The Government is playing silly games trying to suggest ways that snooping backdoors on people's encrypted messaging could be unlocked by the authorities whilst being magically safe from bad guys especially those armed with banks of Chinese super
The government wants to make backdoors mandatory for messaging and offers a worthless 'promise' that authority figures would need to agree before the police are allowed to use their key to unlock messages.
Andersen Cheng, chief
executive of Post-Quantum, a specialist encryption firm working with Nato and Government agencies, said a virtual key split into five parts - or more - could unlock messages when all five parties agreed and the five key fragments were joined together.
Those five parties could include the tech firm like Facebook, police, security service or GCHQ, an independent privacy advocate or specialist similar to the independent reviewer of terror legislation and the judge authorising the warrant.
Cheng's first company TRL helped set up the secure communications system used by 10 Downing Street to talk with GCHQ, embassies and world leaders, but I bet that system did not include backdoor keys.
The government claims that official access would only be granted where, for example, the police or security service were seeking to investigate communications between suspect parties at a specific time, and where a court ruled it was in the public or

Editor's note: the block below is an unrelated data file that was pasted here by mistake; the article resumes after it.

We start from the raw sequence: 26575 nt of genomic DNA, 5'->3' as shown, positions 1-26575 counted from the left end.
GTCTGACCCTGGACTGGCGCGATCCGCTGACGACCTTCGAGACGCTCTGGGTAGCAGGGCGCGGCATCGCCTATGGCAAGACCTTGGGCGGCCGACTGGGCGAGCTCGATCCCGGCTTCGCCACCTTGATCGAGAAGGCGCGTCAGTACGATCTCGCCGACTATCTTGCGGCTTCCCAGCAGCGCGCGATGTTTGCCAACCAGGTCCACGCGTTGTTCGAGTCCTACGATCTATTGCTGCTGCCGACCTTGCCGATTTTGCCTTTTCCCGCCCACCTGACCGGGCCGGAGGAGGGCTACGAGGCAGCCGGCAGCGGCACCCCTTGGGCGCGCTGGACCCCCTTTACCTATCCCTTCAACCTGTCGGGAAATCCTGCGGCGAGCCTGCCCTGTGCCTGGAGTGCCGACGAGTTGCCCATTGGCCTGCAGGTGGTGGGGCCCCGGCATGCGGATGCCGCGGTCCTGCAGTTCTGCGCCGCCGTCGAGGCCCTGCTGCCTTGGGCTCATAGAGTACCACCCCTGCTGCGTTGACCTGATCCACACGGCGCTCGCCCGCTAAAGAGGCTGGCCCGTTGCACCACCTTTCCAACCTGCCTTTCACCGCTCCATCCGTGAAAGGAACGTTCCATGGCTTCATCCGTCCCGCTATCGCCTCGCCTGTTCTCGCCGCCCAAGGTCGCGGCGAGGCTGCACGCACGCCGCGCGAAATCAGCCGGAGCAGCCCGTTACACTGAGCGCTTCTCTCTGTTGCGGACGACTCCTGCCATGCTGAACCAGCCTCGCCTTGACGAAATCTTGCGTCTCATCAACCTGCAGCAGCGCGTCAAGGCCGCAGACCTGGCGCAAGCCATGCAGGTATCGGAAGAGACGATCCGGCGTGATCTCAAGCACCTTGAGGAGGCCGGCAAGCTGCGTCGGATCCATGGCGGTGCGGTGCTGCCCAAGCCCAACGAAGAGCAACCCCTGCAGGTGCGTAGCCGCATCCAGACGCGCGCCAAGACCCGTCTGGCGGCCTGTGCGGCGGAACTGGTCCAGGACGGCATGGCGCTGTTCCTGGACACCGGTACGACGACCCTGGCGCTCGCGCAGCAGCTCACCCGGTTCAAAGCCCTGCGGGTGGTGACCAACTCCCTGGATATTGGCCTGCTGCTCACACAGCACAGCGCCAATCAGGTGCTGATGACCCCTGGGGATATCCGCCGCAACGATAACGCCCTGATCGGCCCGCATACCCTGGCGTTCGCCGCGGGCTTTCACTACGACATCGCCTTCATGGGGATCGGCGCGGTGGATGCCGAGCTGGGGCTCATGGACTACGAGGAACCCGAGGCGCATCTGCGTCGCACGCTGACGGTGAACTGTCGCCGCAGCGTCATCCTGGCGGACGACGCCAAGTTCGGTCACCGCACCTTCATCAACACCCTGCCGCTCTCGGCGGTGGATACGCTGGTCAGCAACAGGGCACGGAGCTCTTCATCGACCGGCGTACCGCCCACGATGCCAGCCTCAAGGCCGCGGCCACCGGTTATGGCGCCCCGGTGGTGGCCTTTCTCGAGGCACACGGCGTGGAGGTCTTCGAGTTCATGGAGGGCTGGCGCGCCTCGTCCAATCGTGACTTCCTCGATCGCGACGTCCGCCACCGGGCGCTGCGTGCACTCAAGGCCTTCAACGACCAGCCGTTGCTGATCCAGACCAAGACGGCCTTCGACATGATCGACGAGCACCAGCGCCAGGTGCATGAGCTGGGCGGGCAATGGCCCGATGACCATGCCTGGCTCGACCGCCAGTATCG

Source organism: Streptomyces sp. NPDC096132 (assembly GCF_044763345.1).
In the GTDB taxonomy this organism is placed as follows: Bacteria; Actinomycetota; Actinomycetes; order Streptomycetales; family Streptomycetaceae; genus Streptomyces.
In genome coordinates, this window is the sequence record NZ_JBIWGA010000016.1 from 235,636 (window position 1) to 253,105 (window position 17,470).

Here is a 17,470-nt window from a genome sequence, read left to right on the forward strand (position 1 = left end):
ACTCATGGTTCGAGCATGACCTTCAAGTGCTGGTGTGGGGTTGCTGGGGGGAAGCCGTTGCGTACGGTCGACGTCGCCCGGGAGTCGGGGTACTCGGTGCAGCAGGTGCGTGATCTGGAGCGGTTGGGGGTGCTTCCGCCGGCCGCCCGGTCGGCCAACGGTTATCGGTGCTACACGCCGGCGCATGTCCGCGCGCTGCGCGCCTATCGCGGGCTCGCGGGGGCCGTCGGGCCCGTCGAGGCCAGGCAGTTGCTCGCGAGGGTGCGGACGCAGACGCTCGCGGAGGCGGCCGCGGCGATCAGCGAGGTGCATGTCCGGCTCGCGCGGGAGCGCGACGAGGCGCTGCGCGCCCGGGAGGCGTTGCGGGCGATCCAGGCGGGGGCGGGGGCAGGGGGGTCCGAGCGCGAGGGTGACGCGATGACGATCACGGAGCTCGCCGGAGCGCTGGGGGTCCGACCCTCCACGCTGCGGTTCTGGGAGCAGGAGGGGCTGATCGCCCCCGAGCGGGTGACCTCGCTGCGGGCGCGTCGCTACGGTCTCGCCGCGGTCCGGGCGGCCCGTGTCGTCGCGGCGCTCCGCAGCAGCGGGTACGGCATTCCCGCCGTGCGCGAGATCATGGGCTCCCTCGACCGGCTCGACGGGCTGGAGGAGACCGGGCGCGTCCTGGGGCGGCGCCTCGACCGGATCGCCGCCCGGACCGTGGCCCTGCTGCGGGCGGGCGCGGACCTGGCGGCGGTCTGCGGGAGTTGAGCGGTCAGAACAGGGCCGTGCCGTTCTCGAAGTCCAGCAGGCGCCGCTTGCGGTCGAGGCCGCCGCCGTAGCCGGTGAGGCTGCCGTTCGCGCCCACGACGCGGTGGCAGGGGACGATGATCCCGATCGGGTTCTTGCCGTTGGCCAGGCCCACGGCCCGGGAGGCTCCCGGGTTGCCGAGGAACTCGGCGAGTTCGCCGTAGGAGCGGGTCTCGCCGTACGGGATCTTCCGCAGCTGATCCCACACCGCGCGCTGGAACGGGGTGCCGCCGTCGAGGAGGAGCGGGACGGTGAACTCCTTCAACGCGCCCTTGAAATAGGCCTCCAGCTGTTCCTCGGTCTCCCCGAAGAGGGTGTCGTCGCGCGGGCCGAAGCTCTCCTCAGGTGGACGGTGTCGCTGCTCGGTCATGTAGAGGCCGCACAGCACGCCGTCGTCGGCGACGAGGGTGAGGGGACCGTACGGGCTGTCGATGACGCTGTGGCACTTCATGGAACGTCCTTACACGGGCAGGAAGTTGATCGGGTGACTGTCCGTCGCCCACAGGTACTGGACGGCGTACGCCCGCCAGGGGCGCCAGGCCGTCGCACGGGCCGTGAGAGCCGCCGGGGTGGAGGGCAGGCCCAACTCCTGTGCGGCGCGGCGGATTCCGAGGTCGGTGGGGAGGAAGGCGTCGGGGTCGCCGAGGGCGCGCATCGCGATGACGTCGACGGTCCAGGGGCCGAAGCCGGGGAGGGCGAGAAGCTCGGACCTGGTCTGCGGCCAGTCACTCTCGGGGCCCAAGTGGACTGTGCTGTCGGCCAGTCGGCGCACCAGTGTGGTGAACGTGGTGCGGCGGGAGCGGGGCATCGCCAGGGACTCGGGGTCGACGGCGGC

However the government does not address the obvious issue of bad guys getting hold of the keys and letting anyone unlock the messages for a suitable fee. And sometimes those bad guys are armed with the best brute force code cracking
powers in the world.
Report of the inquiry into age verification for online wagering and online pornography
House of Representatives Standing Committee on Social Policy and Legal
The Committee’s inquiry considered the potential role for online age verification in protecting children and young people in Australia from exposure to online wagering and
Evidence to the inquiry revealed widespread and genuine concern among the community about the serious impacts on the welfare of children and young people associated with exposure to certain online content,
The Committee heard that young people are increasingly accessing or being exposed to pornography on the internet, and that this is associated with a range of harms to young people’s health, education,
relationships, and wellbeing. Similarly, the Committee heard about the potential for exposure to online wagering at a young age to lead to problem gambling later in life.
Online age verification is not a new concept. However, the
Committee heard that as governments have sought to strengthen age restrictions on online content, the technology for online age verification has become more sophisticated, and there are now a range of age-verification services available which seek to
balance effectiveness and ease-of-use with privacy, safety, and security.
In considering these issues, the Committee was concerned to see that, in so much as possible, age restrictions that apply in the physical world are also